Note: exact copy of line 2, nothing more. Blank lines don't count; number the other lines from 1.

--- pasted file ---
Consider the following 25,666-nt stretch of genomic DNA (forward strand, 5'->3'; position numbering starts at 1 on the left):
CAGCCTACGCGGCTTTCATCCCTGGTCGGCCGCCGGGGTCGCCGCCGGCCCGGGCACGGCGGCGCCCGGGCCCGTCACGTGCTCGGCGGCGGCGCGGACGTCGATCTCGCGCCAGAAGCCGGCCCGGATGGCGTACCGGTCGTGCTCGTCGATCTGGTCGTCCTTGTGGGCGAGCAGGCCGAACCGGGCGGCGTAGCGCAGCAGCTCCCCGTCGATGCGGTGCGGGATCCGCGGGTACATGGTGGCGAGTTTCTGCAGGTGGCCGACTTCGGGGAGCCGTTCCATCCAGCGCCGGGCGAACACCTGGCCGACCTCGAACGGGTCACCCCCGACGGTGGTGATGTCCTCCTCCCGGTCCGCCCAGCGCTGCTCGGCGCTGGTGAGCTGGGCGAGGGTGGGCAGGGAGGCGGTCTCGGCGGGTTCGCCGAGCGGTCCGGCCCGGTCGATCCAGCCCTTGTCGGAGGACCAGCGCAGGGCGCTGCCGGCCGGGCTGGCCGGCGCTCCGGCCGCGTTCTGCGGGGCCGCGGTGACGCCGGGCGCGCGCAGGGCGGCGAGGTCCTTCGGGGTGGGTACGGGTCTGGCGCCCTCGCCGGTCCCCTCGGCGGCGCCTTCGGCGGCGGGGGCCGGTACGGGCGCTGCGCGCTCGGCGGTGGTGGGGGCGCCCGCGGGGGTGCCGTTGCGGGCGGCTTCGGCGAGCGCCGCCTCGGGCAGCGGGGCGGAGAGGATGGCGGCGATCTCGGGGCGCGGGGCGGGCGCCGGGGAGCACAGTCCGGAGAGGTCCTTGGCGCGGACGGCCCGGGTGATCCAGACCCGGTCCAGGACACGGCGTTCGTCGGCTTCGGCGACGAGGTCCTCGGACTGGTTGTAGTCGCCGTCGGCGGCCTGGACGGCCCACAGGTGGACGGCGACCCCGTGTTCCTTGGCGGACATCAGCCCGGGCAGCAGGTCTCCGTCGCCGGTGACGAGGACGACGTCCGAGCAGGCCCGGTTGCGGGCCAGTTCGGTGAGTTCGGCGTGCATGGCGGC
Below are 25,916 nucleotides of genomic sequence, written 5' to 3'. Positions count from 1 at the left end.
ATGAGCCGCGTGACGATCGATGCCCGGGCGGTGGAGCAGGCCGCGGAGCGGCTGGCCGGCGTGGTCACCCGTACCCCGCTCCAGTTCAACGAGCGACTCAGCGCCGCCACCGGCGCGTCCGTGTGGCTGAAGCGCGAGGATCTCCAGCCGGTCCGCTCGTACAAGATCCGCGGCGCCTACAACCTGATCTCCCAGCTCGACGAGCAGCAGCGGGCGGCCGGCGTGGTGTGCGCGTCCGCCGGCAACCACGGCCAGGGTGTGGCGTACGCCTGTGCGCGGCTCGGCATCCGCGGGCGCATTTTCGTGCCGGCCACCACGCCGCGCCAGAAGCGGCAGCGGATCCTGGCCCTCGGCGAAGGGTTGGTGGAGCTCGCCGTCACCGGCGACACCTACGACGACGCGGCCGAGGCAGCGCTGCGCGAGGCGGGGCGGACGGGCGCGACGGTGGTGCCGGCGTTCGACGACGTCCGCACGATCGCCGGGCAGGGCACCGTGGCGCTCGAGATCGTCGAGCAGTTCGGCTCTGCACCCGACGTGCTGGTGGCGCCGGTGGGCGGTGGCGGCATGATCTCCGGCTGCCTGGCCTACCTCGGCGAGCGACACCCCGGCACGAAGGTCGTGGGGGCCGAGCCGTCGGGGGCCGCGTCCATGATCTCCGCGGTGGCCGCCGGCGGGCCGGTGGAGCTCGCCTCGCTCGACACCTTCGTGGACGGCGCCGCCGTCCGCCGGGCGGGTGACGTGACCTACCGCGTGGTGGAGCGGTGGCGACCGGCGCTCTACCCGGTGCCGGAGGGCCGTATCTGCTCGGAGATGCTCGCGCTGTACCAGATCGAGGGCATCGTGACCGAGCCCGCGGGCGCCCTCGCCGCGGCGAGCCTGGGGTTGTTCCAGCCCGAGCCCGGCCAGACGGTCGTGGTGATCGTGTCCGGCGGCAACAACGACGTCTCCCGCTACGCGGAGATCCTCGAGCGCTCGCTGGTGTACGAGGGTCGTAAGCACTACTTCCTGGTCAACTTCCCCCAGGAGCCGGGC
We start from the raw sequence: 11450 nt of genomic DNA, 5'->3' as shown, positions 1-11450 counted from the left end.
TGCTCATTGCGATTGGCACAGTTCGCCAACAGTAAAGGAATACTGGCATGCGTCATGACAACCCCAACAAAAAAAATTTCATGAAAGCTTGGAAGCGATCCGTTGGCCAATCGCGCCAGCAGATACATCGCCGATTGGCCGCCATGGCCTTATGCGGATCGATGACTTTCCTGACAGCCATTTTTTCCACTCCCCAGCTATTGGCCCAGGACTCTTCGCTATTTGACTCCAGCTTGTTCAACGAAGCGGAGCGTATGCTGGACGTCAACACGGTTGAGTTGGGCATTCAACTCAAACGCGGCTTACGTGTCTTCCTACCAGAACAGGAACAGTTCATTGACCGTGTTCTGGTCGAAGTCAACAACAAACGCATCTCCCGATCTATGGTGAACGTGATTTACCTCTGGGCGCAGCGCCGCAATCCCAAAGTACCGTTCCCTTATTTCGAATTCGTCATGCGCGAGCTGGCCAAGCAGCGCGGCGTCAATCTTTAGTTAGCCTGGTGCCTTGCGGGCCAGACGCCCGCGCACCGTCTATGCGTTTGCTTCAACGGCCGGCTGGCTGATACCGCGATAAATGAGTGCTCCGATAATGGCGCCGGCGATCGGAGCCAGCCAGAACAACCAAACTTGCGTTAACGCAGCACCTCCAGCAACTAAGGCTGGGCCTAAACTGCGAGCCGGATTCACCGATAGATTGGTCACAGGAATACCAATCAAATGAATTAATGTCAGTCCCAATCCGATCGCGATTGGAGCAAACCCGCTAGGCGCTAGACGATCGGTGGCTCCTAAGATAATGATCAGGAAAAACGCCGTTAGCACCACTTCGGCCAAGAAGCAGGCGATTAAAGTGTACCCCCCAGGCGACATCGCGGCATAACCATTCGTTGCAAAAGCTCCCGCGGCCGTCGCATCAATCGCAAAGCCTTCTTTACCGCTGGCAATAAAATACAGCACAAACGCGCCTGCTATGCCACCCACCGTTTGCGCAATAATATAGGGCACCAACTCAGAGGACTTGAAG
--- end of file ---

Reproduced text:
CAGCCTACGCGGCTTTCATCCCTGGTCGGCCGCCGGGGTCGCCGCCGGCCCGGGCACGGCGGCGCCCGGGCCCGTCACGTGCTCGGCGGCGGCGCGGACGTCGATCTCGCGCCAGAAGCCGGCCCGGATGGCGTACCGGTCGTGCTCGTCGATCTGGTCGTCCTTGTGGGCGAGCAGGCCGAACCGGGCGGCGTAGCGCAGCAGCTCCCCGTCGATGCGGTGCGGGATCCGCGGGTACATGGTGGCGAGTTTCTGCAGGTGGCCGACTTCGGGGAGCCGTTCCATCCAGCGCCGGGCGAACACCTGGCCGACCTCGAACGGGTCACCCCCGACGGTGGTGATGTCCTCCTCCCGGTCCGCCCAGCGCTGCTCGGCGCTGGTGAGCTGGGCGAGGGTGGGCAGGGAGGCGGTCTCGGCGGGTTCGCCGAGCGGTCCGGCCCGGTCGATCCAGCCCTTGTCGGAGGACCAGCGCAGGGCGCTGCCGGCCGGGCTGGCCGGCGCTCCGGCCGCGTTCTGCGGGGCCGCGGTGACGCCGGGCGCGCGCAGGGCGGCGAGGTCCTTCGGGGTGGGTACGGGTCTGGCGCCCTCGCCGGTCCCCTCGGCGGCGCCTTCGGCGGCGGGGGCCGGTACGGGCGCTGCGCGCTCGGCGGTGGTGGGGGCGCCCGCGGGGGTGCCGTTGCGGGCGGCTTCGGCGAGCGCCGCCTCGGGCAGCGGGGCGGAGAGGATGGCGGCGATCTCGGGGCGCGGGGCGGGCGCCGGGGAGCACAGTCCGGAGAGGTCCTTGGCGCGGACGGCCCGGGTGATCCAGACCCGGTCCAGGACACGGCGTTCGTCGGCTTCGGCGACGAGGTCCTCGGACTGGTTGTAGTCGCCGTCGGCGGCCTGGACGGCCCACAGGTGGACGGCGACCCCGTGTTCCTTGGCGGACATCAGCCCGGGCAGCAGGTCTCCGTCGCCGGTGACGAGGACGACGTCCGAGCAGGCCCGGTTGCGGGCCAGTTCGGTGAGTTCGGCGTGCATGGCGGC